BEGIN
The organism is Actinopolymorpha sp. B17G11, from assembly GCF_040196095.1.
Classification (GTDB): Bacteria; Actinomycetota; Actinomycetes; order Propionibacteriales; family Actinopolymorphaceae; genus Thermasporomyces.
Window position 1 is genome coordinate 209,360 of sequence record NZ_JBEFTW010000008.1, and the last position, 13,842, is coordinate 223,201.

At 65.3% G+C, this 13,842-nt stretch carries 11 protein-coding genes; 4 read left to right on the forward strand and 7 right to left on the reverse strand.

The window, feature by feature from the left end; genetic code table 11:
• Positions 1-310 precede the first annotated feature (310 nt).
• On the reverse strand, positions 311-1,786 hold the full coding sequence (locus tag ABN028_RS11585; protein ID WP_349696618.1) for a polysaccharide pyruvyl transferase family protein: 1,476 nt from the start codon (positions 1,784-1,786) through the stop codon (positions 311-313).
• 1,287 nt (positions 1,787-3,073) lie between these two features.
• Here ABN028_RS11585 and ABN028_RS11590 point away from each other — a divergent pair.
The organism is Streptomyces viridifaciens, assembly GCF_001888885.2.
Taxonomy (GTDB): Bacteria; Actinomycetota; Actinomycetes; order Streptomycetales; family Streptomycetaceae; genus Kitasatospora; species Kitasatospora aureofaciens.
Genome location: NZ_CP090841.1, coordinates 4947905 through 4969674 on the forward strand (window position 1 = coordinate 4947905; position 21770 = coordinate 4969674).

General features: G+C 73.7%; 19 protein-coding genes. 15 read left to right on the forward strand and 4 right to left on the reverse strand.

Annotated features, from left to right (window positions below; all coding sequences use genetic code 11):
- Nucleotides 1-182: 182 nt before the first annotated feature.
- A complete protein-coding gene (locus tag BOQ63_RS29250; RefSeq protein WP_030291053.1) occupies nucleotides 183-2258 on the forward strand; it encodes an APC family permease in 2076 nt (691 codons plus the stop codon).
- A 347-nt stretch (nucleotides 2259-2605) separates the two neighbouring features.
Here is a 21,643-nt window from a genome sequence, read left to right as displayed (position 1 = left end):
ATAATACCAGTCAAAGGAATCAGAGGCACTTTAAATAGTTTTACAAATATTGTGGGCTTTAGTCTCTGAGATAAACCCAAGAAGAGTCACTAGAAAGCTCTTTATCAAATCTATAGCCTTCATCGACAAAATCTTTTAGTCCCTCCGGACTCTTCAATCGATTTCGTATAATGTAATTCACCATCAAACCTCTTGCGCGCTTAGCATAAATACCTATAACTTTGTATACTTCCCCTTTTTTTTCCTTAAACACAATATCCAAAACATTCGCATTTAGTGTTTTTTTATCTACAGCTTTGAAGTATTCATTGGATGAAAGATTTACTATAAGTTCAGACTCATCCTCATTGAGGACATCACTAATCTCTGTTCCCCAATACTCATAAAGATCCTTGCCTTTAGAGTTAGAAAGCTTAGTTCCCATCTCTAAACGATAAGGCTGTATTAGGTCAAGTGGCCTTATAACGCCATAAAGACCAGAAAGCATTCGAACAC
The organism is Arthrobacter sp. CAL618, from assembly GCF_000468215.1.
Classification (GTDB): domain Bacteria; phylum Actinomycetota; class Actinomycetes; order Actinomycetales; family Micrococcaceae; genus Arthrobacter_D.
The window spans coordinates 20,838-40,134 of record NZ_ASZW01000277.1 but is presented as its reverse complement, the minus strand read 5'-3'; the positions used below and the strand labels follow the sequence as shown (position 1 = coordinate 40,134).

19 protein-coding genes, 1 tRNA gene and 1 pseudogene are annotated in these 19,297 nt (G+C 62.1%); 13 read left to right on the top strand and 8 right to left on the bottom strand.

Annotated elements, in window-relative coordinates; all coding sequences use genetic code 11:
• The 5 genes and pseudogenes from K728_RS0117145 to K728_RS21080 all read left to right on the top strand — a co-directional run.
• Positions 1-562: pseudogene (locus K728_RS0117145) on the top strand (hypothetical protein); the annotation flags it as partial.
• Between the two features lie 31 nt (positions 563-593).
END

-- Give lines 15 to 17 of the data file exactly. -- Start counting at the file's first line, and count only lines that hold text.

- Nucleotides 1-182: 182 nt before the first annotated feature.
- A complete protein-coding gene (locus tag BOQ63_RS29250; RefSeq protein WP_030291053.1) occupies nucleotides 183-2258 on the forward strand; it encodes an APC family permease in 2076 nt (691 codons plus the stop codon).
- A 347-nt stretch (nucleotides 2259-2605) separates the two neighbouring features.